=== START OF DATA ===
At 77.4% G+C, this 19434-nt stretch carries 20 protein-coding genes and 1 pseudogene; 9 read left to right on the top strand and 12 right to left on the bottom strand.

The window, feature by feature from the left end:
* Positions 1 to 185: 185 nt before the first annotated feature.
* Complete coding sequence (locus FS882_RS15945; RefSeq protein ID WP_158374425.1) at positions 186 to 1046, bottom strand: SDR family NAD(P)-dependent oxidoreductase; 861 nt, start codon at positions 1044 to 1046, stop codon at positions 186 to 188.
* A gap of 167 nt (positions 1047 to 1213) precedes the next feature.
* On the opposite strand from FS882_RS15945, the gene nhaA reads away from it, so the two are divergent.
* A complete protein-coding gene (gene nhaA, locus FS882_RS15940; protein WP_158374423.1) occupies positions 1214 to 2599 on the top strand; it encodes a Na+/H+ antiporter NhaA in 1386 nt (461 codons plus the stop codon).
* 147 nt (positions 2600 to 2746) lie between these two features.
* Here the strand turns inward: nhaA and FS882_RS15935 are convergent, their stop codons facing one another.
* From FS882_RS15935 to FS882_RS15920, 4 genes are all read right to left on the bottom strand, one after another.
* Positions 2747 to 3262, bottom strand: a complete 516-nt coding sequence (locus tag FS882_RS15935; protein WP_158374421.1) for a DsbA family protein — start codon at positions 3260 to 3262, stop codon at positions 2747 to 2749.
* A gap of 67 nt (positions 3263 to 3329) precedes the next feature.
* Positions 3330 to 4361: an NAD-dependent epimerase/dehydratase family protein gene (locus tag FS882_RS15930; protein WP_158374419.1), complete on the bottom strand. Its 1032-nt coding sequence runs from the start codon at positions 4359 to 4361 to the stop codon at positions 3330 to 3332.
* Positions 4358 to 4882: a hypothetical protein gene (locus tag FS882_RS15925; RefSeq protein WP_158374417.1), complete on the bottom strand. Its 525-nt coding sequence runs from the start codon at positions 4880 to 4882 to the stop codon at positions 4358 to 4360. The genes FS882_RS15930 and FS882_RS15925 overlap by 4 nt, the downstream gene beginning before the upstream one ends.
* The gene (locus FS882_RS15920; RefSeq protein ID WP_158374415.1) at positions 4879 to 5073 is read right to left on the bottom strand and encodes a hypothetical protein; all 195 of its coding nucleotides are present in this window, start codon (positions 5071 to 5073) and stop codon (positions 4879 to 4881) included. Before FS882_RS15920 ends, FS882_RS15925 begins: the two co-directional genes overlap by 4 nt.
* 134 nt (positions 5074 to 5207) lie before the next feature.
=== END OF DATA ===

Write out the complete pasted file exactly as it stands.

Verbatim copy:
At 77.4% G+C, this 19434-nt stretch carries 20 protein-coding genes and 1 pseudogene; 9 read left to right on the top strand and 12 right to left on the bottom strand.

The window, feature by feature from the left end:
* Positions 1 to 185: 185 nt before the first annotated feature.
* Complete coding sequence (locus FS882_RS15945; RefSeq protein ID WP_158374425.1) at positions 186 to 1046, bottom strand: SDR family NAD(P)-dependent oxidoreductase; 861 nt, start codon at positions 1044 to 1046, stop codon at positions 186 to 188.
* A gap of 167 nt (positions 1047 to 1213) precedes the next feature.
* On the opposite strand from FS882_RS15945, the gene nhaA reads away from it, so the two are divergent.
* A complete protein-coding gene (gene nhaA, locus FS882_RS15940; protein WP_158374423.1) occupies positions 1214 to 2599 on the top strand; it encodes a Na+/H+ antiporter NhaA in 1386 nt (461 codons plus the stop codon).
* 147 nt (positions 2600 to 2746) lie between these two features.
* Here the strand turns inward: nhaA and FS882_RS15935 are convergent, their stop codons facing one another.
* From FS882_RS15935 to FS882_RS15920, 4 genes are all read right to left on the bottom strand, one after another.
* Positions 2747 to 3262, bottom strand: a complete 516-nt coding sequence (locus tag FS882_RS15935; protein WP_158374421.1) for a DsbA family protein — start codon at positions 3260 to 3262, stop codon at positions 2747 to 2749.
* A gap of 67 nt (positions 3263 to 3329) precedes the next feature.
* Positions 3330 to 4361: an NAD-dependent epimerase/dehydratase family protein gene (locus tag FS882_RS15930; protein WP_158374419.1), complete on the bottom strand. Its 1032-nt coding sequence runs from the start codon at positions 4359 to 4361 to the stop codon at positions 3330 to 3332.
* Positions 4358 to 4882: a hypothetical protein gene (locus tag FS882_RS15925; RefSeq protein WP_158374417.1), complete on the bottom strand. Its 525-nt coding sequence runs from the start codon at positions 4880 to 4882 to the stop codon at positions 4358 to 4360. The genes FS882_RS15930 and FS882_RS15925 overlap by 4 nt, the downstream gene beginning before the upstream one ends.
* The gene (locus FS882_RS15920; RefSeq protein ID WP_158374415.1) at positions 4879 to 5073 is read right to left on the bottom strand and encodes a hypothetical protein; all 195 of its coding nucleotides are present in this window, start codon (positions 5071 to 5073) and stop codon (positions 4879 to 4881) included. Before FS882_RS15920 ends, FS882_RS15925 begins: the two co-directional genes overlap by 4 nt.
* 134 nt (positions 5074 to 5207) lie before the next feature.